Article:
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Canadian fleets expand on Great Lakes

DULUTH -- The expansion of Canadian Great Lakes shipping fleets continues.

The Montreal-based Fednav Limited announced Thursday the planned addition of six new vessels capable of international trade and work on the Great Lakes.

The 34,000-ton bulk carriers are sized to use the St. Lawrence Seaway and are specially equipped for navigating in ice. They will be built at Oshima Shipyard in Japan and delivered between May and November 2015 as part of a series of 27 new ships (including 14 lakers) added to Fednav’s fleet since Jan. 1, 2012.

The six new vessels will have box holds, better suited for a variety of general cargo like steel and project cargo.

“This investment highlights Fednav’s commitment to the Great Lakes, and to our customers and partners in the industrial heart of North America,” Fednav President and co-CEO Paul Pathy said in a news release. “The Great Lakes St. Lawrence System is a very valuable part of the two countries’ economies. This order by Fednav demonstrates our clear goal to remain the leader in international Great Lakes shipping.”

Fednav currently operates more than 80 vessels. The company operates a fleet of Seaway-sized bulk carriers that carry cargos between the Great Lakes and ports overseas, including the Federal Hunter and Federal Elbe, the first two salties to reach Duluth-Superior, Wis., this year.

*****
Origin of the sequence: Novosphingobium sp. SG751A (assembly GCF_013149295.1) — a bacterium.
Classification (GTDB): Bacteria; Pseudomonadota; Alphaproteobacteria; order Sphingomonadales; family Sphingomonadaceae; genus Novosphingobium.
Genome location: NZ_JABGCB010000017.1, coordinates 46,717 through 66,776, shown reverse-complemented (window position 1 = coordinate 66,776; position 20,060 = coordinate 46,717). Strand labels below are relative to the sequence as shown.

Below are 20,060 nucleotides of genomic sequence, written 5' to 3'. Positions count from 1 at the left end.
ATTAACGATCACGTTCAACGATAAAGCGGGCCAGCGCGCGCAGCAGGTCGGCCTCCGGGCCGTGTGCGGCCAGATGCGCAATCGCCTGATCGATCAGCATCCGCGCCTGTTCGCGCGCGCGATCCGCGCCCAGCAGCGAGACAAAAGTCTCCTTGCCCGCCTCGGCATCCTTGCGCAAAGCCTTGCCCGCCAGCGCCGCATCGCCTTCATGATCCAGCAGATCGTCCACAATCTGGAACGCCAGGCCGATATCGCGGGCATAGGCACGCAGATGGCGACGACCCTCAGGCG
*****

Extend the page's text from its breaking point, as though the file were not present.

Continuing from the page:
Thursday’s announcement was the latest in a string of such announcements since Canada’s 2010 repeal of a 25 percent duty on ships built abroad.

In August 2011, the Algoma Central Corp. christened the 740-foot-long Algoma Mariner, the first new Canadian flag dry-bulk carrier on the lakes in 27 years. Built in China, one of the ship’s first voyages took coal from Superior to Nova Scotia. That same year, a Chinese shipyard began building the Algoma Equinox, the first ship in a new class of lakers. Seven additional Equinox-class vessels are expected to join the Algoma fleet by the end of 2014.

Canada Steamship Lines is also having a new class of vessels built overseas. Its Trillium-class Baie St. Paul arrived in Canada from China last year. It is the CSL’s first new laker in 27 years. CSL has ordered three additional Trillium-class self-unloading lakers.

The American laker fleets are not seeing a similar expansion. American ship owners do not have the option of having lakers built overseas -- the Jones Act requires that cargo transported by water between U.S. ports be carried in U.S.-flag ships built in America.

Additionally, since American lakers stay in freshwater, they avoid saltwater corrosion and their hulls last longer. So rather than building new, American ship owners often upgrade their vessels as needed.

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